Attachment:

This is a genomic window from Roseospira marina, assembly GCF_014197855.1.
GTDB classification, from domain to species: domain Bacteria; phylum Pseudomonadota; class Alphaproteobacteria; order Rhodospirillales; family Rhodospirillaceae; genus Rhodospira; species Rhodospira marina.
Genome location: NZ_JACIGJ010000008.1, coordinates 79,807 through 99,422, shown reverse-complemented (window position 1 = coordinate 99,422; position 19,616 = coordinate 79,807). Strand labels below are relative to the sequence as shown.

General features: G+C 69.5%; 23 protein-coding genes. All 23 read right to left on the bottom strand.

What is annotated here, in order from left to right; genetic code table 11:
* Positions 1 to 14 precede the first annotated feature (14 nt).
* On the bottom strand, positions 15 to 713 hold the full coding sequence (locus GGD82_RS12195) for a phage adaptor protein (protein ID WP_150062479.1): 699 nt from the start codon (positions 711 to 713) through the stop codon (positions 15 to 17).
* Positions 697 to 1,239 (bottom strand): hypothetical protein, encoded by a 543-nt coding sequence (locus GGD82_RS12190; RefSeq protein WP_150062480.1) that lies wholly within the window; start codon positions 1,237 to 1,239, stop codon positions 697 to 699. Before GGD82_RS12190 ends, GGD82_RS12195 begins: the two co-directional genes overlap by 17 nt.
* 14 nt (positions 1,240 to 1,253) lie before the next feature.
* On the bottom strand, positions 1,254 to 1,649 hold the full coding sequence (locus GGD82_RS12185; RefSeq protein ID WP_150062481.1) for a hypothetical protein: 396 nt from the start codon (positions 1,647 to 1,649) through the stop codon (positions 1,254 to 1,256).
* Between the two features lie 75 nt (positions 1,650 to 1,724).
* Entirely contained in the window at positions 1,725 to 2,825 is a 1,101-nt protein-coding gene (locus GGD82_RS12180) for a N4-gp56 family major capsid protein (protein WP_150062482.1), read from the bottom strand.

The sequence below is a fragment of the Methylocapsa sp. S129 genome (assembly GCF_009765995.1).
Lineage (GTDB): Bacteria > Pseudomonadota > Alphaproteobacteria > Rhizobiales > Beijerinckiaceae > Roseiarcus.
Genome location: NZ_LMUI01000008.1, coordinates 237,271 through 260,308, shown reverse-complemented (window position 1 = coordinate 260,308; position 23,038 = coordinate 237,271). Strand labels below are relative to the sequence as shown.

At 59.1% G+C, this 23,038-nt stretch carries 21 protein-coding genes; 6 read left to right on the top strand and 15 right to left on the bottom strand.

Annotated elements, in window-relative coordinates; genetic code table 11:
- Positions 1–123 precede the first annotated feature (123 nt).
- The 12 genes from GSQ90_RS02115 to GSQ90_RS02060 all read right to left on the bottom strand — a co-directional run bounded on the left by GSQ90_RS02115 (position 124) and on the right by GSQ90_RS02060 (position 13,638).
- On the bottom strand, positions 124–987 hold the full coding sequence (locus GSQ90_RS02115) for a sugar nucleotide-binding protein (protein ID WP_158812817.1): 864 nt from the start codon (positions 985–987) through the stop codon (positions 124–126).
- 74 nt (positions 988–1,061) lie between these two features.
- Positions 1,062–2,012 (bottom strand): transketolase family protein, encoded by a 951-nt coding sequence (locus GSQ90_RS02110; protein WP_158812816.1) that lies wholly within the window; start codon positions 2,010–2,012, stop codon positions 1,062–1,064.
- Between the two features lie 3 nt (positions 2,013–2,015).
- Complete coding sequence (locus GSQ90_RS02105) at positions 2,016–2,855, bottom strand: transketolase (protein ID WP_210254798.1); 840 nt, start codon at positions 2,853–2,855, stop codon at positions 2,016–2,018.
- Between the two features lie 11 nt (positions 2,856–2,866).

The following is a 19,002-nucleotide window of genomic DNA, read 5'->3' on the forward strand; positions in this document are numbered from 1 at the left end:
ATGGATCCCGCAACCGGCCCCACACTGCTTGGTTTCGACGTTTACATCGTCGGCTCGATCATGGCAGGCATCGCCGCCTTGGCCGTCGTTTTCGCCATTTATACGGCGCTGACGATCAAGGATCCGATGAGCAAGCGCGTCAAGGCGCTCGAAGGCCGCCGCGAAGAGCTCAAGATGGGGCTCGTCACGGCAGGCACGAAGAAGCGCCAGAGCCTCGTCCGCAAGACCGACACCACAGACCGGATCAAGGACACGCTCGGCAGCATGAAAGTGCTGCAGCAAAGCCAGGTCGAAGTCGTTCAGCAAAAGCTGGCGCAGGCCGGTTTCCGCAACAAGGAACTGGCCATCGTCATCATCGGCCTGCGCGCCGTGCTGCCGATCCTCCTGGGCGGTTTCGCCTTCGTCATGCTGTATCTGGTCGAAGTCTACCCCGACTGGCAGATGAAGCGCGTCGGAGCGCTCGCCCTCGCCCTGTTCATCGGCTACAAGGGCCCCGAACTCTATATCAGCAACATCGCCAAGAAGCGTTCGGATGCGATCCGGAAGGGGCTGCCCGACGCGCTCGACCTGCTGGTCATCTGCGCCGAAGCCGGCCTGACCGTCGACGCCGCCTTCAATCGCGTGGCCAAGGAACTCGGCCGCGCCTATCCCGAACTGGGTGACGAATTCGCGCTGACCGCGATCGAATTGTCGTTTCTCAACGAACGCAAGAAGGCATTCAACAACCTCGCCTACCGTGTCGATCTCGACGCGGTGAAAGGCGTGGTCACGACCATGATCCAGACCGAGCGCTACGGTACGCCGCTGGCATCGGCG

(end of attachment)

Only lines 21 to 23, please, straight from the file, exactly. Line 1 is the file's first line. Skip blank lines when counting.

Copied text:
- 74 nt (positions 988–1,061) lie between these two features.
- Positions 1,062–2,012 (bottom strand): transketolase family protein, encoded by a 951-nt coding sequence (locus GSQ90_RS02110; protein WP_158812816.1) that lies wholly within the window; start codon positions 2,010–2,012, stop codon positions 1,062–1,064.
- Between the two features lie 3 nt (positions 2,013–2,015).